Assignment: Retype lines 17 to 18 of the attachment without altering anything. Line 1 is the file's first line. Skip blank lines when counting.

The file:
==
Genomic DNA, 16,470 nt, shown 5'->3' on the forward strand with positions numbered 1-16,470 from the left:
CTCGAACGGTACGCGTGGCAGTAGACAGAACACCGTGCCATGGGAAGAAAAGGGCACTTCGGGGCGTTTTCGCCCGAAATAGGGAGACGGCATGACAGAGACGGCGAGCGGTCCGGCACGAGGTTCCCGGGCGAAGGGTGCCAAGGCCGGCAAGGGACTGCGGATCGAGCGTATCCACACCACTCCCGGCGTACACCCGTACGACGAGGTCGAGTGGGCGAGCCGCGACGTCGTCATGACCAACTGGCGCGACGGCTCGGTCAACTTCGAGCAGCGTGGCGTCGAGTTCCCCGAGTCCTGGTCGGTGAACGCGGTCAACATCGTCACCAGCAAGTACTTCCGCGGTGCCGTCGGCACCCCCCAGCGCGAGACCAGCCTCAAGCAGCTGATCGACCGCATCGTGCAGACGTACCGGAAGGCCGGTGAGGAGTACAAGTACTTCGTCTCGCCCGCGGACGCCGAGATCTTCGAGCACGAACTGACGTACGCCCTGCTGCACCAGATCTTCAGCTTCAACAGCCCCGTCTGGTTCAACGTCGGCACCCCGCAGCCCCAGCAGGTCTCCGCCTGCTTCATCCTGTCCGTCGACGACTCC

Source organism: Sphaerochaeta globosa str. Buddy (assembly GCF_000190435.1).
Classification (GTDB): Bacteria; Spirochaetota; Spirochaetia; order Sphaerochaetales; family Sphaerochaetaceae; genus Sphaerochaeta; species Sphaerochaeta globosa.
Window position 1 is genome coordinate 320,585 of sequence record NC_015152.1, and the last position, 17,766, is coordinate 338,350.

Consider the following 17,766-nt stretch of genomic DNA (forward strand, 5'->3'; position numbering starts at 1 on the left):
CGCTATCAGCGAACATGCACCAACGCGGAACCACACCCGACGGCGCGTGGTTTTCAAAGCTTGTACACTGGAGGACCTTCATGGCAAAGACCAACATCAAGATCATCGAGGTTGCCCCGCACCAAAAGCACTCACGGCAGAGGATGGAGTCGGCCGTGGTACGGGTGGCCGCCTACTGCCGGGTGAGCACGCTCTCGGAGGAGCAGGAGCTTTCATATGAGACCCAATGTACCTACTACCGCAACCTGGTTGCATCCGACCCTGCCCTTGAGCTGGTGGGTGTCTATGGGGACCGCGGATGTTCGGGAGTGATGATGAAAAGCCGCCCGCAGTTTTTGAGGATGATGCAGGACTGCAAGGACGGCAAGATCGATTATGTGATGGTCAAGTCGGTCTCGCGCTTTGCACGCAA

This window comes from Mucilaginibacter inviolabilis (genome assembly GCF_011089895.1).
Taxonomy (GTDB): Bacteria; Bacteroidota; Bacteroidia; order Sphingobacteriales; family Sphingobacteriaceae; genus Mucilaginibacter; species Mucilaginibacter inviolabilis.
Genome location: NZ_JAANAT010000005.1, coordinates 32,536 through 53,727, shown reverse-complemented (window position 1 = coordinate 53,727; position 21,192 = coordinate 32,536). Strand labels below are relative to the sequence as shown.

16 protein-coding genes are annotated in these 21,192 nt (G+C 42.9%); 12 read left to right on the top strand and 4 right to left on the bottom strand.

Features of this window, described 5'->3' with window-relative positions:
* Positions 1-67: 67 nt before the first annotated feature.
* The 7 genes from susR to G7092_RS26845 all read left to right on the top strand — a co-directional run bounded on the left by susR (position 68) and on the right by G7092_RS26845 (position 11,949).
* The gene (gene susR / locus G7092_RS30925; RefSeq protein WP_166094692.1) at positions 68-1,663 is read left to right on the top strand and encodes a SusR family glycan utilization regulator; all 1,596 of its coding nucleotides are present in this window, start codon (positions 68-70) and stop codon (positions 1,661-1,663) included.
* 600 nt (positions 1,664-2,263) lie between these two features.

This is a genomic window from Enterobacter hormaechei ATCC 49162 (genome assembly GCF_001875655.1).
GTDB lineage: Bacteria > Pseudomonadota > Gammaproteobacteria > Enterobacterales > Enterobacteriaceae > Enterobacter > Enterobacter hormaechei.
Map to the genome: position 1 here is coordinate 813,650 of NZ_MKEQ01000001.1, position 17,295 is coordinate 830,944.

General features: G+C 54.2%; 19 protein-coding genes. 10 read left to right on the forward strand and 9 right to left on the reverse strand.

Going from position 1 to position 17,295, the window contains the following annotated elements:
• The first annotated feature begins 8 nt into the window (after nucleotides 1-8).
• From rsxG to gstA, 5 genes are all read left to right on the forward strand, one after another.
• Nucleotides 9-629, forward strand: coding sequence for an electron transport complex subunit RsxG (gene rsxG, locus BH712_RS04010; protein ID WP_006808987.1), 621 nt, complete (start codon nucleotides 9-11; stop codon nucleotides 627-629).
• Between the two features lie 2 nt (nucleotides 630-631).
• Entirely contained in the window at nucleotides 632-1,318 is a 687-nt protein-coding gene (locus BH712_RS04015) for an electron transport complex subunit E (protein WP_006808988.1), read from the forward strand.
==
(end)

This is a genomic window from Enterobacter hormaechei ATCC 49162 (genome assembly GCF_001875655.1).
GTDB lineage: Bacteria > Pseudomonadota > Gammaproteobacteria > Enterobacterales > Enterobacteriaceae > Enterobacter > Enterobacter hormaechei.